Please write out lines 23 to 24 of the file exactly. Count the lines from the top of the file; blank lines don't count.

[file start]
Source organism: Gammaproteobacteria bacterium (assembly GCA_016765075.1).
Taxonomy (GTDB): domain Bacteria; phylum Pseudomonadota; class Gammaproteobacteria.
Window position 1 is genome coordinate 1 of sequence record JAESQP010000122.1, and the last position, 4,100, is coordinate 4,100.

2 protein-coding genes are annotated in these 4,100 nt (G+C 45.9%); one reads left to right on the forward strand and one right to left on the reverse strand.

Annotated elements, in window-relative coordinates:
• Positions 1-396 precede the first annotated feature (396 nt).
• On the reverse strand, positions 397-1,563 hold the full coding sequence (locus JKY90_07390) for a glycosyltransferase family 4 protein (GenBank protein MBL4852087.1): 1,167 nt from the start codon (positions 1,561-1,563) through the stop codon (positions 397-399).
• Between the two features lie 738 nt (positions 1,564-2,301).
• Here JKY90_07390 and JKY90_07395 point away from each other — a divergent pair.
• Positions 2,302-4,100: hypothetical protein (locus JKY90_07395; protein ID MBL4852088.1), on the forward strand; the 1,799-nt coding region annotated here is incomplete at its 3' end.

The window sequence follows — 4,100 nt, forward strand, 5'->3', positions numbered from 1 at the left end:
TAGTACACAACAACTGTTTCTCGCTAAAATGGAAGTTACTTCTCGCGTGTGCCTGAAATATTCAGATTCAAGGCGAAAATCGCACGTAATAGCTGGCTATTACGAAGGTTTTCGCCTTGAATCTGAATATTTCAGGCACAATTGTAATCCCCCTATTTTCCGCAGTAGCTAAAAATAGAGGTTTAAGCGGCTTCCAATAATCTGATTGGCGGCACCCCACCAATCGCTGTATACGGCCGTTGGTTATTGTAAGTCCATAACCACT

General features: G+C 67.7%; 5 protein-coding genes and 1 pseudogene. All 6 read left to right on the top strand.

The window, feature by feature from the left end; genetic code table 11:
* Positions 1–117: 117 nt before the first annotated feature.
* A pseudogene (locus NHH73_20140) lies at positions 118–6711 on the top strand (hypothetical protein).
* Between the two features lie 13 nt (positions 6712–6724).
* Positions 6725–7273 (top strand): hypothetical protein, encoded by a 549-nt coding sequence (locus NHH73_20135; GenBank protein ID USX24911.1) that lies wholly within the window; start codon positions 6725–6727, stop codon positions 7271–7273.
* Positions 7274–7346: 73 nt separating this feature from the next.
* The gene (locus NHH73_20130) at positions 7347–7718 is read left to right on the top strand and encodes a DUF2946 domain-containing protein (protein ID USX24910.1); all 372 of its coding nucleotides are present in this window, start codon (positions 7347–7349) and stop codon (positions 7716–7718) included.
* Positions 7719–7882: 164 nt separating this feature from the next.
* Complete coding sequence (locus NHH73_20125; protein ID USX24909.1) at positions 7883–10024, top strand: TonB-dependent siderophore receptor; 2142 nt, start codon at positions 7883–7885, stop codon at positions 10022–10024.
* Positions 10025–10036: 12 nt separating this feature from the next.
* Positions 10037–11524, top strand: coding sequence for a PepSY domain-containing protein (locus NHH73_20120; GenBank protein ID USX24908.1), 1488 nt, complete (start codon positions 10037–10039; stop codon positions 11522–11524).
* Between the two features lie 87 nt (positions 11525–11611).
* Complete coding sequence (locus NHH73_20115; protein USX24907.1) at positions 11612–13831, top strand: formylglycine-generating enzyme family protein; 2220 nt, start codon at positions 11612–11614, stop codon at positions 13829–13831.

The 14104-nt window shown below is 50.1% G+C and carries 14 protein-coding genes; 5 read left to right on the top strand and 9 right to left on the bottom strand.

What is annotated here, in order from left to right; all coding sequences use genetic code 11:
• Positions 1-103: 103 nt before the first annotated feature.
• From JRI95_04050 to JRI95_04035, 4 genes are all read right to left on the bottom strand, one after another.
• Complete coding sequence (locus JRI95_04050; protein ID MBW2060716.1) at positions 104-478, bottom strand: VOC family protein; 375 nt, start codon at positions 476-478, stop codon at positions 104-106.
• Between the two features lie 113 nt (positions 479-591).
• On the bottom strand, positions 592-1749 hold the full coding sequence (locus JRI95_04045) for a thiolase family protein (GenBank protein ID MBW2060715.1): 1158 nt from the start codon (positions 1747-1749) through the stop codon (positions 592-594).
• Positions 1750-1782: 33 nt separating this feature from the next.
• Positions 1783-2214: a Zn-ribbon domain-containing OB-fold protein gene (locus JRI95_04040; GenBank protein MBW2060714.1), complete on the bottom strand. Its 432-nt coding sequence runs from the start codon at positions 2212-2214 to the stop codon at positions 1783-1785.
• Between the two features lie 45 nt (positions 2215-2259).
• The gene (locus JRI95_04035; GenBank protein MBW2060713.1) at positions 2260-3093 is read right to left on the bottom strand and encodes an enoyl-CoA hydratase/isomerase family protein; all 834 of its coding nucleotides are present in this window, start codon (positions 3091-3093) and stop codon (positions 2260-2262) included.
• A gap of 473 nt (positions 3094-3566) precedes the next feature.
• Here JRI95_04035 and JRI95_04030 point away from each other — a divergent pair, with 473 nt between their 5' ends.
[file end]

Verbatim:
* Positions 10025–10036: 12 nt separating this feature from the next.
* Positions 10037–11524, top strand: coding sequence for a PepSY domain-containing protein (locus NHH73_20120; GenBank protein ID USX24908.1), 1488 nt, complete (start codon positions 10037–10039; stop codon positions 11522–11524).